Can you share a story about the funniest mistake you made when you were first starting? Can you tell us what lesson you learned from that?
For the first four or five months we worked in the basement of my apartment building and claimed that as our office. When we hired our first few salespeople, we finally got an office in Shoreditch, London’s tech hub. But because office space is so expensive in London, I thought we could save money by renting an open-plan coworking office with other companies. But this didn’t work out how we planned:
On our first day we got three complaints. We were doing around 15 demos a day, and we were pretty loud when we’d close a deal
Everyone else around us was annoyed. To be honest, I’m not sure if they were annoyed because they were the only ones doing so many demos. The lesson I learned from that was to always bring genuine enthusiasm, to stay true to achieving my goal. Really, this was one of the most important things we did — it’s why we were so successful.
And funnily enough, we ended up getting a private office free of charge just to stop the other members complaining. So that worked out in our favor in the end, and so did all our hard work.
What do you think makes your company stand out? Can you share a story?
The biggest thing that made us stand out was our customer attention. For example, when one of our customers, or one employee at a customer’s company, leaves and joins another company, we pay attention.
One of the first things we do is to reach out and congratulate them. Almost immediately, they start the procurement process at their new business because they know how powerful our data is once it’s implemented. We worked hard to produce such a strong product that our customers bring it with them. They usually come to us directly.
So a big sales trigger for us is tracking people that move from one company to another. But that’s really a testament to the quality and the value of our data. We also have a very special culture, everyone is part of the mission — and the focus on growing our company and being the number one Go-To-Market intelligence provider makes us stand out from the rest.
Which tips would you recommend to your colleagues in your industry to help them to thrive and not “burn out”?
Because of the long hours and high stress of the startup world, this is one of the first things people ask me, and it’s something I take seriously in my own life and for my team.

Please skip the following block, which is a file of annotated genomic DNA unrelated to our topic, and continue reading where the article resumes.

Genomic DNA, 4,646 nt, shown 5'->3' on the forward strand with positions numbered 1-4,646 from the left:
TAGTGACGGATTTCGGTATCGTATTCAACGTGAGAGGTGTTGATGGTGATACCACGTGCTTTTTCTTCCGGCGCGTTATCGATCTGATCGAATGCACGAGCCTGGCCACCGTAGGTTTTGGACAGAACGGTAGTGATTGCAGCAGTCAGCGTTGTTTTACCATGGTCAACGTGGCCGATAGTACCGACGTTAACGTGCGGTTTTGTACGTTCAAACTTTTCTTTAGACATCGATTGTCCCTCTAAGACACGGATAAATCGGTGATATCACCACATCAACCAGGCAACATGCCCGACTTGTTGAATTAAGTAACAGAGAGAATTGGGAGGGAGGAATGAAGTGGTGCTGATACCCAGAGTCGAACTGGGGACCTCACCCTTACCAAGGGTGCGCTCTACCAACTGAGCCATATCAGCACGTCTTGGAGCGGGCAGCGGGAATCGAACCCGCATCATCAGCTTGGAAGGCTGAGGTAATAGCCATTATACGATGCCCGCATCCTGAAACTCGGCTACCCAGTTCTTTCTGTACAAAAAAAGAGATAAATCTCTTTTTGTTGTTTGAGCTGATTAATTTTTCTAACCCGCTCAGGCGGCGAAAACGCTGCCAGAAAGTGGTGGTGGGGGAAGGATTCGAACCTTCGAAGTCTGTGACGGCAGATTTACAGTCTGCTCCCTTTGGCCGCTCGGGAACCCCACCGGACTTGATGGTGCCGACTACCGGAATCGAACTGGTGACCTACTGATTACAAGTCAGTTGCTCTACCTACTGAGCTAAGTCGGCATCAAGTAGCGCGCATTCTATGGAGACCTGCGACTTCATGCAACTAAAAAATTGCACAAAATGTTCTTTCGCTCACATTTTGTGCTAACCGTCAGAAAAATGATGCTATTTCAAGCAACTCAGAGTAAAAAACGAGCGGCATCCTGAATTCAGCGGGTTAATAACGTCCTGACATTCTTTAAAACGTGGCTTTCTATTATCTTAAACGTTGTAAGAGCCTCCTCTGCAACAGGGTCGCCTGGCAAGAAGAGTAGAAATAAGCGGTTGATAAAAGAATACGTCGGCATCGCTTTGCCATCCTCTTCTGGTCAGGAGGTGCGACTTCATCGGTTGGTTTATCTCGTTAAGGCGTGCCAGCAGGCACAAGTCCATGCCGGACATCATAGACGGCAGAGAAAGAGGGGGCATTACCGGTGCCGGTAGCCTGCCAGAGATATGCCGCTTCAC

My secret to avoid burn out is to hire the best people. I always go for people that I’ve either worked with before, or that have experience. I know this sounds basic, but you’d be surprised how many times I’ve seen founders miss the mark.
It’s so much work to constantly ramp up or onboard someone. Whether it’s an early-stage role, manager, or senior position, I always go for the experience… and I always pay what it takes to get them. Whatever it takes.
Something else that’s really been important for me was to become a good delegator. If you’re hiring someone for their experience, you have to know when to listen. This is another big mistake I see founders make. By delegating better, you start to build trust on your team — both your trust in the hire, and their trust in you.
And even if they don’t get it 100 hundred percent right, they’ll start to learn. At the beginning, even 90 percent is good. And if you’ve got 10 people doing that, that’s a scalable approach. If you always try to do everything yourself and become a control freak, you will burn out. And your team won’t feel good either. It’s just not scalable… you end up burning out.
So, my two biggest tips are to hire the best people you know, and let them do their job — that’s why you hired them after all.
None of us are able to achieve success without some help along the way. Is there a particular person who you are grateful towards who helped get you to where you are? Can you share a story?
I love this question. This is so important for founders, more than for other roles. The biggest person that helped me get to where I was today is my dad. He was someone I always looked up to when growing up, and I’m grateful for that.
He was a great dad, but he was also a successful entrepreneur. He sold his business when I was in my mid teens and got me very involved in the process to teach me. He was always patient with me and took me through what he was doing, and why he was doing it. So it was kind of the best crash course in being able to start my own company. One of the best ways to learn is by watching, and I had a front row seat.
That was a great starting ground and that certainly helped me expedite my success.
How have you used your success to bring goodness to the world?
This is such an important part of being a founder and laying the groundwork for a successful business. I feel like I’ve achieved a lot in my professional career, and now I am beginning my philanthropic career.
To begin, I’m helping out where I can. I I went to Liberia and Sierra Leone with my two adopted nieces to visit their orphanages and worked with the local tradesmen to help them start their businesses. I’m grateful to finally in a position to do more, and as I get a little bit older and have more time, that’s going to be a big focus.
What are your “5 things I wish someone told me before I started leading my company” and why. Please share a story or example for each.